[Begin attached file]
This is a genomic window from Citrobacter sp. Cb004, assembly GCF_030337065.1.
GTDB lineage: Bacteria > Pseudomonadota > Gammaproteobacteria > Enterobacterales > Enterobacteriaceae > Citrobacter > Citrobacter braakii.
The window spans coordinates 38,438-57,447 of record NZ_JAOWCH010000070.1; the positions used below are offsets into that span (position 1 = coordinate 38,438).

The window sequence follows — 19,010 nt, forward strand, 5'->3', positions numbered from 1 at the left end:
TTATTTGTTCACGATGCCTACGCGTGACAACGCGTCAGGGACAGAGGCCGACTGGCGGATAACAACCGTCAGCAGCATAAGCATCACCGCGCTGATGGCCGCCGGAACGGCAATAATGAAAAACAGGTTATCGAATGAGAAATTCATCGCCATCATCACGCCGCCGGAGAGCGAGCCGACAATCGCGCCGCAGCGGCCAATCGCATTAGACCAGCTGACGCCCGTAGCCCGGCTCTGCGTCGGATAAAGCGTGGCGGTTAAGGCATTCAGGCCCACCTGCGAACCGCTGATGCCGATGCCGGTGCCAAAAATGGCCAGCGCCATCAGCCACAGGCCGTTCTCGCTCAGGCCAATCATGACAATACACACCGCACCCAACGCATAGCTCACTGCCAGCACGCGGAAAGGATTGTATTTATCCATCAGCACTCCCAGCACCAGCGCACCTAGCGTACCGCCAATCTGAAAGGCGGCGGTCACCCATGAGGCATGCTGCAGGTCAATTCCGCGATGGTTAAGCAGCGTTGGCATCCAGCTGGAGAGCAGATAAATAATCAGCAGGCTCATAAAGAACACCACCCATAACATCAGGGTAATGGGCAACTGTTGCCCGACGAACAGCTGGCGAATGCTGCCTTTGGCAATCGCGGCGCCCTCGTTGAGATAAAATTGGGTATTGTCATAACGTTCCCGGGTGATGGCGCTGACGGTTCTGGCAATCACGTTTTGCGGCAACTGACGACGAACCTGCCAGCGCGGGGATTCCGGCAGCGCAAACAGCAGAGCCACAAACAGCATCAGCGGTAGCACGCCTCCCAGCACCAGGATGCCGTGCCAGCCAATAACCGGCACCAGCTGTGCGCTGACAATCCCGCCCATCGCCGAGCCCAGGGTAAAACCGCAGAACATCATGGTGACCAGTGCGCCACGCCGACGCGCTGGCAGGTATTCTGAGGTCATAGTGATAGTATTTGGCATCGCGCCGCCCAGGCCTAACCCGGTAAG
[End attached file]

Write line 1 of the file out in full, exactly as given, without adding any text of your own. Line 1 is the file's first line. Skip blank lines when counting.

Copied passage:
This is a genomic window from Citrobacter sp. Cb004, assembly GCF_030337065.1.